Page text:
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Another Look at Eta (η) Persei, in which we return . . . . . .

Lured like a moth again, I am;
.              attracted to it in unconscious obedience,
.              drawn by its magnetic scarlet orange radiance,
.              overcome by the sheer pulse and shimmer of its magnificence,
.              in high hopes of lingering forever under its luminous orange influence.


Perseus, captured in repose. (Stellarium screen image with labels added, click on the chart for a larger view).

It’s been almost two years to the day since I first laid eyes on a focused image of Eta Persei in an inexpensive Orion 90mm f/10 achromatic refractor.  Since then, I’ve returned to Eta repeatedly — many, many, many more times than any other star that circles the vault of sky above me.  I know its  remarkable scarlet orange radiance has something to do with that, but there’s more to it than that — much more — and most of it well beyond reach of the descriptive limits of language.  That repeated return — again and again and again — to Eta, is in response to an urge to satisfy a primeval craving, an ancient nutritional hunger, that can never quite be satisfied, and certainly never satiated.

Stargazing can be a rough and tumble-ous kind of  life . . . . . . but somebody’s gotta do it.  😉

And anyway, I’ve learned some things.

Of all the many things I’ve learned from Eta, one of the most surprising was how to look at a close double star with a wide range of magnitudes between its components.  Two years ago, I thought my averted vision was reasonably well developed, having honed it on the faint photons of dim galaxies brought to focus in the mirror of an eleven inch SCT.  But it seems that averted galaxial vision and averted double-stellar vision are two different things.  Or maybe I just wasn’t as far along as I thought I was — or should have been.

At any rate, it all came into a sort of blurred averted focus on one component of Eta, the inimitable 11.61 magnitude “C”.

Eta (η) Persei    (Miram)   (Σ 307)           HIP: 13268   SAO: 23655
(AB is H IV 4, AC is H VI 21)
RA: 02h 50.7m   Dec:+55° 54′
Identifier    Magnitudes   Separation  Position Angle WDS
STF 307     AB:     3.76,   8.50        31.40″          295° 2012
STF 307     AC:     3.76, 11.61        64.00″          269° 2014
SHJ 34       AE:     3.76,   9.24      242.90″          297° 2012
WAL 19      AF:     3.76, 11.44        57.40″            24° 2012
WAR 1       CD:   11.61, 12.70          5.10″          116° 2012
Distance: 1331 Light Years
Spectral Classification:   A: M3 or K3     B: A0       C: B        E: A2

(WDS data updated as of 10/5/2014)

Two years ago, I looked and I looked and I looked, but “C” was not to be seen.  Not in the 90mm Orion, not in a 127mm Meade AR-5, and not in a six inch f/10 refractor.  Not there, not at all, not anywhere.  In fact, I was just about convinced the “C” I was looking for was a variable star that had varied itself right into a dim state beyond the reach of my vision.

On one of those many return trips, somehow I suddenly saw it — and what amazed me most,  it was in an 80mm short focal length refractor.  Staring right back at me, and laughing like an hysterical hyena just escaped from a big city zoo.   But then I may have imagined that laugh out of sheer embarrassment over how easy it was to see “C.”

Whatever the case, there it was — very distinct, very obvious, even in the glowing circles of light thrown into the surrounding damp air by both “A” and “B.”

It was a stellar revelation.

. . . . . magnetic . . . . scarlet . . . . . orange . . . . . radiant . . . . . Missing from the sketch is the glare from “A” and “B” that can make “C” so hard to see. (East & west reversed to match the refractor view, click on the sketch for a larger image).

And it wasn’t simply that atmospheric conditions had combined in such a way to make it possible — because since that night, every time I’ve been urged back to Eta for another lingering view of it, “C” has been there every single time.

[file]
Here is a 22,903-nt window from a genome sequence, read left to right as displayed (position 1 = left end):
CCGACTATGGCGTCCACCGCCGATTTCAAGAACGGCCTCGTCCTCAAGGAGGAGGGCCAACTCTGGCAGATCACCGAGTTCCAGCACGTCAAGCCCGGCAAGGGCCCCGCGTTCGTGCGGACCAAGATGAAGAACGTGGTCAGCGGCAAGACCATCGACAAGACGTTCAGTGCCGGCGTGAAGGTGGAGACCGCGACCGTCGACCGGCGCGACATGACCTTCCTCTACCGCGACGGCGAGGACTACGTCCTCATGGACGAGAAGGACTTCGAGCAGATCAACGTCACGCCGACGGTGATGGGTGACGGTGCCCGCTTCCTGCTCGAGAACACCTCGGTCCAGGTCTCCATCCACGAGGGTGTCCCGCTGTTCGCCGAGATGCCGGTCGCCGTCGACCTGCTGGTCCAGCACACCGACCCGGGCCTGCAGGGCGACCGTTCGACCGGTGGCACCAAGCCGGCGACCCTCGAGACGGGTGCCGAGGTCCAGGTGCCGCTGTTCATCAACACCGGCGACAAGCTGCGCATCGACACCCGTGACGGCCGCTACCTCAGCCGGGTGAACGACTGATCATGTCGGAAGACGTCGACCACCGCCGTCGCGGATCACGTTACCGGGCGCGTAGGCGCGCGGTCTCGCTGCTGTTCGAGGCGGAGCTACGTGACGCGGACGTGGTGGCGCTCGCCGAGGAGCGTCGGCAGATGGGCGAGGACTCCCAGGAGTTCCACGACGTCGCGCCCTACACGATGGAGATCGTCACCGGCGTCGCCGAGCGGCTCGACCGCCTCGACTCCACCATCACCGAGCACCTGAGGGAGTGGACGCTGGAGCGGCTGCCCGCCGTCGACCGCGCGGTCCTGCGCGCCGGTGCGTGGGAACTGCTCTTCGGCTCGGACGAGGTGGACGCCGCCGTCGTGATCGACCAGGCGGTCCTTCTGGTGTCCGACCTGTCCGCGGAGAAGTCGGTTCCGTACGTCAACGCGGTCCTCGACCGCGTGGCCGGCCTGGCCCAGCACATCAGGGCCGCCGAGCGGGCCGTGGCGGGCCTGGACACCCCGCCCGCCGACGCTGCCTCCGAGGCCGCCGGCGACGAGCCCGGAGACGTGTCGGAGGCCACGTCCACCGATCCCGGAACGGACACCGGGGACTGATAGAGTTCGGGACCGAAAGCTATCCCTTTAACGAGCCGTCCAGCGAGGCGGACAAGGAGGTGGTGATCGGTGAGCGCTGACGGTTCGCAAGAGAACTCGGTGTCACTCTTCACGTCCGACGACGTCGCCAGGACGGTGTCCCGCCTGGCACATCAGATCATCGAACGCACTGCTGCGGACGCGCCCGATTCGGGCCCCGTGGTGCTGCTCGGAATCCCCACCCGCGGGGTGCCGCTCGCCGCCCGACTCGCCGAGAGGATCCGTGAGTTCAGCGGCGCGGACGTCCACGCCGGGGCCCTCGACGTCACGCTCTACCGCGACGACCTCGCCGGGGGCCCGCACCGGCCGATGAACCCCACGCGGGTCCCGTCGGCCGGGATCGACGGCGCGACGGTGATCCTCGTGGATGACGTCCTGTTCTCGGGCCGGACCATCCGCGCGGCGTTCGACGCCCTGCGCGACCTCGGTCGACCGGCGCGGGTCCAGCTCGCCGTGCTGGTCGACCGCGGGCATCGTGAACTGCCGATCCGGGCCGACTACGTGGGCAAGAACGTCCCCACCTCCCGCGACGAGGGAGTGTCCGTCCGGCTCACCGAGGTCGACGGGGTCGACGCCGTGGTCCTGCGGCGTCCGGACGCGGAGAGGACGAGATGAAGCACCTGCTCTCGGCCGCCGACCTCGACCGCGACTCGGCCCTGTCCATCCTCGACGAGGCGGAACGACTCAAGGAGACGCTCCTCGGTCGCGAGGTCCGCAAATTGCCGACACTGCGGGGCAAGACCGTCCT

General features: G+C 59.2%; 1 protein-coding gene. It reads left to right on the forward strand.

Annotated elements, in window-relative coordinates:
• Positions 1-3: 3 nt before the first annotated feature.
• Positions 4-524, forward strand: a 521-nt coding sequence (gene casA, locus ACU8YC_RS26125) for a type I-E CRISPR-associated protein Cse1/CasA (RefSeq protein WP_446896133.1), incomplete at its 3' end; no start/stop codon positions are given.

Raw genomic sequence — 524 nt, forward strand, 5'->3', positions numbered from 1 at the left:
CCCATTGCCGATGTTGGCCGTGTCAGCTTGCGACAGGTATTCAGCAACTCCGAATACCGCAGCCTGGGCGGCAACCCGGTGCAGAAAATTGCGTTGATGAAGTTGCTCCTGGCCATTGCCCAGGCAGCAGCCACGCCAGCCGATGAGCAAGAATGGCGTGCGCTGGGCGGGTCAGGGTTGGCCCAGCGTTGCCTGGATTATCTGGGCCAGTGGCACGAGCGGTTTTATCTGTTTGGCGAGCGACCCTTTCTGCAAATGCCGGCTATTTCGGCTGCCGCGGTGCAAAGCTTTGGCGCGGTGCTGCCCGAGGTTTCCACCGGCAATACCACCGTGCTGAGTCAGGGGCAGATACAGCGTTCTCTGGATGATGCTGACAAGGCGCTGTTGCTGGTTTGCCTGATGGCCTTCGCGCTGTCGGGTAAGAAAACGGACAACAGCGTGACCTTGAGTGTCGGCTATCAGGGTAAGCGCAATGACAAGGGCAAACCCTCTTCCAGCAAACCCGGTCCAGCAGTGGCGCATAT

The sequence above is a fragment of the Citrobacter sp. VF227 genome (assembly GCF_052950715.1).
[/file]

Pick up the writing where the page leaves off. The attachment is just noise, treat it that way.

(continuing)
And after I learned how to see “C,” I was introduced to “D” — which you can see in the inset of the sketch above.  That was no easy assignment on the first few attempts, but eventually, as I sharpened my averted vision technique, I broke out of the mediocre middle of the class and found my way to the photon-rich front.   I couldn’t quite believe my eyes the first time “D” emerged from the glare of all the glow thrown out by the three senior members of the Eta entourage — it was every bit as thrilling as my first sighting of  “C.”

So what else have I learned from Eta  . . . . . . . . . . . .

Much of what I’ve learned just cannot be translated or forced or tortured into words without losing the full effect.  If you’ve ever sat under the stars on a quiet black night and lost complete touch with where you are and what you’re doing, you have some idea of what I mean.  You almost literally disappear into another world, and what happens at that point depends entirely on what you’re looking at.  In that sense, the experience is unique, it can’t quite be duplicated on another object — which is not to be taken as meaning the experience can be turned on and off like a light switch, either.  It can’t — it happens when it happens.

I remember one post-midnight night . . . . . . . . . . . .
.      when I attached a pair of bino-viewers to my six inch f/10 refractor and pointed it at Eta.   A yellow-gold almost-full moon was peering over my shoulder, the Pacific Ocean was humming serenely away half a mile off in the distance, and I was looking into a pair of old Celestron 26mm Plössls (59x) —– and lost touch entirely with the solid surfaces around me.

The immersive three-dimensional view that bino-viewers do such an exquisite job of providing transported me right out of my chair and onto an invisible scenic observation platform in interstellar space.  I felt myself drifting above the complex of stars that surround Eta, hovering over them in complete silence.  The stars I was staring at seemed insubstantial and fragile, mere flickering candles whose light could be extinguished forever with one huge exhalation from an omnipotent observer.  I remember thinking, this must be what it’s like in the depths of space, staring into a limitless black void populated with only these scattered pinpoints of starlight.

Eta and its companions shimmered and wavered slightly, as if in a dream.  That remarkable radiant scarlet orange was hypnotic, firing laser-like beams of its rich light right at me.  It’s boon companion, the 8.5 magnitude secondary, bristled turquoisedly with what Admiral William Henry Smyth described as “smalt blue”.  It always amazes me how full and overflowing with color that 8.5 magnitude star is –- I have yet to see another star of that magnitude in possession of so much color.  And “C” –- in the bino-viewers, I had to look closely to pick it out of brother “B’s” glow, but it was there, smiling back at me, grinning cheerfully, as if to say –— see, I’m still here!